At long last, the federal government has decided to seriously address the housing price bubble that has increasingly concerned Canadians.
On the heels of multiple warnings from the Bank of Canada that Canadians have taken on too much household debt for comfort (we hold the dubious distinction of having the worst consumer debt to financial assets ratio among 20 OECD nations), the federal government announced three moves. It will reduce the maximum insurable amortization period from 35 years to 30 years as it scales back both home equity loans and the amount homeowners can refinance. With these changes, we are about half way back to where the CMHC lending standards stood in 2006 when the Harper government significantly loosened them.
The big banks that caused the collapse of the global finance market, and received tens of billions of dollars in taxpayer-funded bailouts, have likely been engaging in wholesale fraud against homeowners and the courts. But in a promising development this week, attorneys general from all 50 states announced a bipartisan joint investigation into foreclosure fraud.
Bank of America, JPMorgan Chase, GMAC and other big mortgage lenders recently suspended most foreclosure proceedings, following revelations that thousands of their foreclosures were being conducted like "foreclosure mills," with tens of thousands of legal documents signed by low-level staffers with little or no knowledge of what they were signing.
Ever since the 2008 financial crisis, Canadian banks have enjoyed almost heroic stature for not being like those bad Wall Street banks that collapsed, triggering a global recession.
Certainly there's been no talk of imposing higher taxes on Canadian banks, to make them help pay for the huge government deficits brought on by the financial crisis and resulting recession.
That wouldn't be fair, since our banks -- unlike the Wall Street banks -- played no role in bringing about the financial crisis.
But why doesn't that logic apply to other groups who also played no role in bringing about the financial crisis?
With the passage of [America's] financial reform bill, giant banks see a golden opportunity to finally put the financial crisis, along with their culpability for wrecking our economy, in the rearview mirror.
"We are very pleased to have this certainty and closure," declared Steve Bartlett when the House-Senate conference committee had finished negotiating. Bartlett is the president of the Financial Services Roundtable, a powerful big bank lobbying group that would like nothing more than to make this legislation the one and only policy response to the banking system's catastrophic failure.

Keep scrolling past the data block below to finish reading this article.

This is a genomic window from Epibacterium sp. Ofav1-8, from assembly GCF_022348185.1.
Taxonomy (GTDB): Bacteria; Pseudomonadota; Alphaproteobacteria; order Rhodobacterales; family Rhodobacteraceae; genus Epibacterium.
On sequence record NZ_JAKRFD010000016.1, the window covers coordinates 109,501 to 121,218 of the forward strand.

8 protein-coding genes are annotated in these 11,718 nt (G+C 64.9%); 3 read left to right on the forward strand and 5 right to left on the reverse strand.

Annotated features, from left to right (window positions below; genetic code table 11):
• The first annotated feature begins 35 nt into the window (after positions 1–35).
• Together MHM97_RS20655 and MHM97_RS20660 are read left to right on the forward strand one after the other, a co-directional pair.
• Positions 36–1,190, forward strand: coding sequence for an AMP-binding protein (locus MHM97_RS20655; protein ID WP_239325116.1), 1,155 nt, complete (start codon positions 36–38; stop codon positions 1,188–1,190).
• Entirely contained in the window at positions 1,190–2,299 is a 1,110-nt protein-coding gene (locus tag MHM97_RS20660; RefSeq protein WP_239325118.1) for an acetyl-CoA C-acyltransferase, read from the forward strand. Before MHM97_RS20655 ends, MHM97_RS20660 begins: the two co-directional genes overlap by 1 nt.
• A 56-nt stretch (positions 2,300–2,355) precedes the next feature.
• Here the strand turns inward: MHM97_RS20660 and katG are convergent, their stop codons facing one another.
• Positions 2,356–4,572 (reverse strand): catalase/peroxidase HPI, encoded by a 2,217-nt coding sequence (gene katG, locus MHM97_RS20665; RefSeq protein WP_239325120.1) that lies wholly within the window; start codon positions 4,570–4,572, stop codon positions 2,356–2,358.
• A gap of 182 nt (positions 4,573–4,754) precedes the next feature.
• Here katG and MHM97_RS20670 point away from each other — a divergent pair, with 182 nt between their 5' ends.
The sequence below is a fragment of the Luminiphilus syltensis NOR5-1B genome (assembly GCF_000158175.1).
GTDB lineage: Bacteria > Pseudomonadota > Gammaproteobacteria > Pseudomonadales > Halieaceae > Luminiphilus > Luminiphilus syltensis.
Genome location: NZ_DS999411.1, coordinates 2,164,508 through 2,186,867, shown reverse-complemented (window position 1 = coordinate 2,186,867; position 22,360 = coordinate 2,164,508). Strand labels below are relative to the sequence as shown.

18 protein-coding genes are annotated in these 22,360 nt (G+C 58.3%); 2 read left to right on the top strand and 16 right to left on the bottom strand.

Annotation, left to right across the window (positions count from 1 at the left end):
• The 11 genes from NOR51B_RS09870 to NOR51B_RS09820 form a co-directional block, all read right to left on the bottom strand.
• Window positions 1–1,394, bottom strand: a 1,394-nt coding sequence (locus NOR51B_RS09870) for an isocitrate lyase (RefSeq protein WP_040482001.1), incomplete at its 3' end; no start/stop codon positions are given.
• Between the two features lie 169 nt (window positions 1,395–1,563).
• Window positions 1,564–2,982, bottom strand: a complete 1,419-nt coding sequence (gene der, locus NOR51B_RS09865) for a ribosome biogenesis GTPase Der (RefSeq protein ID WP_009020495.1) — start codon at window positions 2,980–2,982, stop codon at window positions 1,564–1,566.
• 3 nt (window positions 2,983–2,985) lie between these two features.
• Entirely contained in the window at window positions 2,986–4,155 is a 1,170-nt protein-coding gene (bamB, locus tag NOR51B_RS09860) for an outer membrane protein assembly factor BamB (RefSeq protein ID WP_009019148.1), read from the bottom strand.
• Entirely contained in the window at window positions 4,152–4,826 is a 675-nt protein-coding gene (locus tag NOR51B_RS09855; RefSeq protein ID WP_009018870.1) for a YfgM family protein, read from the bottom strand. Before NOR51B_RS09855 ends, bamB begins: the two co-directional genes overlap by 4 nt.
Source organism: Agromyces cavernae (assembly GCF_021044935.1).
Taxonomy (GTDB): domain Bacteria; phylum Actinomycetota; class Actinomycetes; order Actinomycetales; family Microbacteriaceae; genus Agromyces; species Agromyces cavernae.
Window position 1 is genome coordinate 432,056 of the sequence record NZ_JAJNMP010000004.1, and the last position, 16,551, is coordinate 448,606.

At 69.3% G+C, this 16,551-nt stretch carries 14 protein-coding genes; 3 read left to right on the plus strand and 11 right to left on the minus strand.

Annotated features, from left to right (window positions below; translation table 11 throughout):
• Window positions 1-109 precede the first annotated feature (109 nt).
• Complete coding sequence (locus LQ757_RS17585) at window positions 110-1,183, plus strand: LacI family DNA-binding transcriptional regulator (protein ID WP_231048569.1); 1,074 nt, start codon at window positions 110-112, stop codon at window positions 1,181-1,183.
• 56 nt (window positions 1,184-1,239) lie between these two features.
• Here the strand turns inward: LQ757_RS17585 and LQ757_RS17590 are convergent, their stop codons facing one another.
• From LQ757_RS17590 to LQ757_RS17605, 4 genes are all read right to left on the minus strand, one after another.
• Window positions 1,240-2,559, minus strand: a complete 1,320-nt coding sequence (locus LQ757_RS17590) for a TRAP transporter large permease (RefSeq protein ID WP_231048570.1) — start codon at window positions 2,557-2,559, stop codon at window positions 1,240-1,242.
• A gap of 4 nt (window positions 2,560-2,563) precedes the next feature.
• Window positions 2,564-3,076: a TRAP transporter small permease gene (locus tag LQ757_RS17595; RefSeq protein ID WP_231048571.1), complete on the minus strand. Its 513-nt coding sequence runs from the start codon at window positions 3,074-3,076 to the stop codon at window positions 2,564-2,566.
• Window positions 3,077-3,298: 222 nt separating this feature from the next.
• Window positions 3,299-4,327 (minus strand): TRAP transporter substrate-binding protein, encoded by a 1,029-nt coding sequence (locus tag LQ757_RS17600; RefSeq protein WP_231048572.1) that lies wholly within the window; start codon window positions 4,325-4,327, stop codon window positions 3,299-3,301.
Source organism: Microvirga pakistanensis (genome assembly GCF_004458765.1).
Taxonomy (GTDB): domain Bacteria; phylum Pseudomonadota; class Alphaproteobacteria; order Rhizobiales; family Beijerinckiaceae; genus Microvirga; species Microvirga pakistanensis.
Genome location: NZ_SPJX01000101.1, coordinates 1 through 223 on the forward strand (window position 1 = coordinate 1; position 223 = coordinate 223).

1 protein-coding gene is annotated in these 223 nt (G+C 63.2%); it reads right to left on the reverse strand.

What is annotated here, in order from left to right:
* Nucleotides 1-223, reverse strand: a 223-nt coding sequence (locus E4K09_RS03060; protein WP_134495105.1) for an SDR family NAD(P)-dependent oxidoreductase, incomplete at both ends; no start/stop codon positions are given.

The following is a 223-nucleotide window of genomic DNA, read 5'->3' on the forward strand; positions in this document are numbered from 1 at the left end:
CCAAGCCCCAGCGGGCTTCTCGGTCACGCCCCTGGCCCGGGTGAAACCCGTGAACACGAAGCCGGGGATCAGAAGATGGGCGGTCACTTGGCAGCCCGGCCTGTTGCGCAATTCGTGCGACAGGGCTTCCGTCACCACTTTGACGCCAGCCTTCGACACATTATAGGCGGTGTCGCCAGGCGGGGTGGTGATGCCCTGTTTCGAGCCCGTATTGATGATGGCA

It's up to all of us to make sure that it is not.
It's not often we get a chance to glimpse how power really operates in Canada. Last night was one of those rare opportunities.
At 6 p.m., the men who dominate our financial system assembled at the Hilton Hotel in downtown Toronto. Among them were the CEOs of Canada's five big banks and the top insurance companies. In many ways, this crowd could be regarded as the executive committee of Canada's ruling elite.
They came for a dinner ($1,250 a ticket) to raise funds for a new monetary policy research centre connected to the C.D. Howe Institute. That may sound innocuous. But Canada's top bankers were not getting together to figure out how they can make banking more customer-friendly.
Related rabble.ca story:
The whole issue of the housing bubble, its extent and whether there will be a soft landing as predicted by many wishful thinkers has resulted in many interesting headlines in recent weeks -- including some high on the delusional scale.
One suggested that house prices are a mere 20 per cent overvalued (if you believe that, I have a bridge to sell you). Another that Marc Carney, having solved the housing bubble issue, was now moving on to an allegedly different issue: economic growth. Into this mix rode the cowboy of the big Canadian banks, the Bank of Montreal (BMO), with a replay of its irresponsible low interest rate of 2.99 per cent for a five year mortgage. The last time it did this, for a couple of months in early 2012, it scooped $7 billion in mortgage business.
When your doctor prescribes medication, you need to trust that you are getting the best, unbiased medical advice possible. If those pills just happened to be sold by the pharmaceutical company that gives your doc lucrative freebies, you might be skeptical about that choice of medication. You'd also want to know if the research recommending those pills was paid for by the pill's manufacturer.
This is not rocket science, folks. Medical professionals should 'fess up to any conflicts of interest so that the public can assess whether their advice or research is compromised. Transparency about conflicts of interest in medicine is far from perfect, but we all realize that this ethical principle is the cornerstone of the public's faith in medical advice and research.